Shortly after rolling out a new lunch program that allows pupils to pay for hot meals with a scan of their fingerprint, Wilmette school officials put the system on hold after learning that a new Illinois law limits the use of biometric information to protect children's privacy.
Illinois General Assembly SB1702, specifically dealing with school biometric databases, came into effect on the 1st August this year.
Adam Denenberg, the school district's director of technology and media is quoted in the article saying, "...no fingerprints are stored or could be obtained by police."
However, a child's biometric fingerprint algorithm, stored on a school database, can be accessed by police, as SB1702, section 5(B), on page 4, details:
(5) A prohibition on the sale, lease, or other disclosure of biometric information to another person or entity, unless:
(B) the disclosure is required by court order.
Monday, September 03, 2007
The Local Authority Caterers Association (LACA) National School Meals Survey have some interesting statistics:
In Primary Schools the number eligible for free school meals has dropped from 17.3% to 15.9% and the uptake from 14.2% to 13.1%.
In Secondary Schools the number eligible for free school meals dropped from 14.4% to 13.1% and the uptake from 10.6% to 9.6%.
The service is under immense pressure and already being seen by many private contractors as a non-viable operation.
LACA’s concern is that this may well be the case too for public sector caterers. It is not inconceivable that local authorities would consider abandoning the [food] service as budgets are unable to sustain the costs involved with the introduction of the New School Food Standards, particularly if Secondary students can continue to obtain, on the way to school and in break times, the food and drink items banned in school.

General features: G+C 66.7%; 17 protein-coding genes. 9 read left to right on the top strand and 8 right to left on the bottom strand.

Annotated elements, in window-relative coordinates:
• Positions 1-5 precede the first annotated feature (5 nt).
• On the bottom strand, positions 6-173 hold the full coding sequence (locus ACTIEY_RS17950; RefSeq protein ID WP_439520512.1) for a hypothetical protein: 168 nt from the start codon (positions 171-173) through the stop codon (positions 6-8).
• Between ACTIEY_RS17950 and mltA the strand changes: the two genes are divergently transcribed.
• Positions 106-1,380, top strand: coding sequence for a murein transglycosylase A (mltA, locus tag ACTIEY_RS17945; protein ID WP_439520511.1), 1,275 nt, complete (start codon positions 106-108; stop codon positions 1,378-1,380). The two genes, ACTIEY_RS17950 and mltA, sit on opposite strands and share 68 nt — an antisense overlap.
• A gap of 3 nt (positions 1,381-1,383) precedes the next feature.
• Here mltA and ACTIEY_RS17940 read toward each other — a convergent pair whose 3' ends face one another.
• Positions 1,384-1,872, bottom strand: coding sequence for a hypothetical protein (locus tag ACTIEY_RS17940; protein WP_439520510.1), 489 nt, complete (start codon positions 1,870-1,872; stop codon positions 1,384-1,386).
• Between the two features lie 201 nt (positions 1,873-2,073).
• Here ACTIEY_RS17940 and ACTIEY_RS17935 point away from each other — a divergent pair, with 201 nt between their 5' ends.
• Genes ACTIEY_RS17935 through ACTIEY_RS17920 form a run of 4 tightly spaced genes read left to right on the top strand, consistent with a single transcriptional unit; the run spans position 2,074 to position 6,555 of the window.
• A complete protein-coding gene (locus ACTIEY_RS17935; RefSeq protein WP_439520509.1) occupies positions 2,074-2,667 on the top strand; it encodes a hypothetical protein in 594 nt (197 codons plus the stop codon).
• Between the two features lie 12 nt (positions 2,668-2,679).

Why on earth would a school buy a biometric cashless system when clearly this is an area NOT to invest in at present, but manufacturers claims that such systems boost school meal uptake fly in the face of these recent LACA figures.
Sunday, September 02, 2007
"Australian Education Union state secretary Mary Bluett said the swipe card technology was too expensive for most state schools, but advances in fingerprint technology meant it would eventually be introduced throughout secondary schools.
The push for biometric security measures comes from a school photography company, Academy Attendance Systems which is offering technology that scans a student's thumbprint..." I bet it is!
Civil Liberties Council President Cameron Murphy says fingerprint logging is also a concern.
“It’s just not appropriate to be forcing school students to hand over their fingerprints so that they can be logged and on their way in and way out but also kept on a database for the rest of their life,” he said.